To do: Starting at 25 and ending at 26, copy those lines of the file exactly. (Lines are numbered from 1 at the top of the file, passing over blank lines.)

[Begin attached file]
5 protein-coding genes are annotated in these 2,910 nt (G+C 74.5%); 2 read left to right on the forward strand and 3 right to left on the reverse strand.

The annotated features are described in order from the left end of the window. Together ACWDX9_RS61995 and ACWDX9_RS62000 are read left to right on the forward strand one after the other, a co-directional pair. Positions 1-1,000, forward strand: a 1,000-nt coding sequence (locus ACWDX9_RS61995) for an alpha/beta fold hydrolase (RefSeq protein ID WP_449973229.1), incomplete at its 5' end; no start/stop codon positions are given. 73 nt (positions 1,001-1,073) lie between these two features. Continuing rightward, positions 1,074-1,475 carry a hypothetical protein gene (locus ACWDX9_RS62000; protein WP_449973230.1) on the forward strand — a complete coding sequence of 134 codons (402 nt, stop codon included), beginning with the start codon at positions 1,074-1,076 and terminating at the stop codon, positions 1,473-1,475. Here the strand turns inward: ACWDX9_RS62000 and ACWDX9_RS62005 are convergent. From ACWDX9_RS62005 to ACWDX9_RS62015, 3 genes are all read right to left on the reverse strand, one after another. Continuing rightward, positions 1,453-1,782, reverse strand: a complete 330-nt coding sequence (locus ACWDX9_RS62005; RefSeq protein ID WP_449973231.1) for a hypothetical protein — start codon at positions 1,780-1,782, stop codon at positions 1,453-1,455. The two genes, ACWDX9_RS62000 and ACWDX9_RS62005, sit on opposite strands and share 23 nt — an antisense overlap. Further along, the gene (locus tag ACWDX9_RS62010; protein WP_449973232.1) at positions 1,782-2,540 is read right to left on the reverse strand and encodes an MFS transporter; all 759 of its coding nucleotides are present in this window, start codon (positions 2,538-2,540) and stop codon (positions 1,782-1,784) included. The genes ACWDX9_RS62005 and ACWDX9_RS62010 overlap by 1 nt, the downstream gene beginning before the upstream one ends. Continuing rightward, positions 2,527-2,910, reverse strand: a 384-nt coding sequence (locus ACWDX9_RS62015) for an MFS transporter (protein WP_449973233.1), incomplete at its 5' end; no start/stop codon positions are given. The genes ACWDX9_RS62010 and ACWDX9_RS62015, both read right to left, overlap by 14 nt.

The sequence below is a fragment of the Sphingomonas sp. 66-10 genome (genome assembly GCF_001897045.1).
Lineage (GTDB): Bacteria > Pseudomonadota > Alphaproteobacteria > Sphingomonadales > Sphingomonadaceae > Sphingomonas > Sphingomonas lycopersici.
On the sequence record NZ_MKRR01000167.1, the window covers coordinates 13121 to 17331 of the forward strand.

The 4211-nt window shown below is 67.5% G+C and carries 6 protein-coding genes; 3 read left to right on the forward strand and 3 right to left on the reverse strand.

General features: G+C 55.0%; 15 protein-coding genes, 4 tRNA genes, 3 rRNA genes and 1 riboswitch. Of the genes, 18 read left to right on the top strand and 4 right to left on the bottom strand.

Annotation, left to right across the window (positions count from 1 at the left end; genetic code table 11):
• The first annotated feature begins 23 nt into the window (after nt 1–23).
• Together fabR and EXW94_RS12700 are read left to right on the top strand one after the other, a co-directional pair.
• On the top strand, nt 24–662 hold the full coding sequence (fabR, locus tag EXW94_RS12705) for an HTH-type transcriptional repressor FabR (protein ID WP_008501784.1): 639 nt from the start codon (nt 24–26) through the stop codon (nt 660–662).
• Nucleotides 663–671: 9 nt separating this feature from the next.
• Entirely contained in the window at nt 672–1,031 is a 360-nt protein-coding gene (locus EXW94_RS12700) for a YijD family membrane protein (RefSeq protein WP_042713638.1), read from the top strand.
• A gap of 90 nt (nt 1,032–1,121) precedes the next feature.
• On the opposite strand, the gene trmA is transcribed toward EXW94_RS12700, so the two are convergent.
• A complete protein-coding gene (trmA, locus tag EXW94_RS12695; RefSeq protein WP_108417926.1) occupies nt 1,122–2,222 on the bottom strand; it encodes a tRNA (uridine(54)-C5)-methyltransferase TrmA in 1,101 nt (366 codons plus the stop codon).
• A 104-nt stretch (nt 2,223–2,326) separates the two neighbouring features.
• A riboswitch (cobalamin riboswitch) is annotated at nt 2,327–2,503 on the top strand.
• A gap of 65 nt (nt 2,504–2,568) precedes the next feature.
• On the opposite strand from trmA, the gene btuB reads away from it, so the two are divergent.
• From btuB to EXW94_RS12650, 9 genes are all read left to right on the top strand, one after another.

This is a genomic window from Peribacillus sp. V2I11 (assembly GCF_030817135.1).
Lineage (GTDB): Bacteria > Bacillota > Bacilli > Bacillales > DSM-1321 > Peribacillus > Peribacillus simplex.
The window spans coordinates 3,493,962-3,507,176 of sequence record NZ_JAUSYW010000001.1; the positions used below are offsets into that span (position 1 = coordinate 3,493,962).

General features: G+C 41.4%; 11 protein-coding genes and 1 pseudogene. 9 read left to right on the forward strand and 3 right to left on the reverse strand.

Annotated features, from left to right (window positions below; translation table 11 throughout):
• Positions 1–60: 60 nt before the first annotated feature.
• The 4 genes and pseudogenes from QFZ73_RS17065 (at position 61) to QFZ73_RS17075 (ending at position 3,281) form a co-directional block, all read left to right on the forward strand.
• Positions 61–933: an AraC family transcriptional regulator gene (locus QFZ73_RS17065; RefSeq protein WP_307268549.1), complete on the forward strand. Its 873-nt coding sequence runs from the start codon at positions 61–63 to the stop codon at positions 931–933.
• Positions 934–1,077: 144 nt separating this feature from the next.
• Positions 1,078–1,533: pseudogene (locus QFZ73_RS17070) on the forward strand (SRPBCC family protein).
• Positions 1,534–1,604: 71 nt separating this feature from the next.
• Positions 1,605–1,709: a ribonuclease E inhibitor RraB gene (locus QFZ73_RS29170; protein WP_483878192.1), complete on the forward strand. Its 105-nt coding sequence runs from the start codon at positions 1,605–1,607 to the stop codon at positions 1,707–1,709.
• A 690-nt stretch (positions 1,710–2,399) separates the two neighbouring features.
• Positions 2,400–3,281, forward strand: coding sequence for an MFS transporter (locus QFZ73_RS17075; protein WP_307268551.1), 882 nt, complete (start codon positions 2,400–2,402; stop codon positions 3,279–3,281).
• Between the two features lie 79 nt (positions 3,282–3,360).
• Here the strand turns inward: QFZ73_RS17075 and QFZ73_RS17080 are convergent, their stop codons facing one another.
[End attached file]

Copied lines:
General features: G+C 41.4%; 11 protein-coding genes and 1 pseudogene. 9 read left to right on the forward strand and 3 right to left on the reverse strand.

Annotated features, from left to right (window positions below; translation table 11 throughout):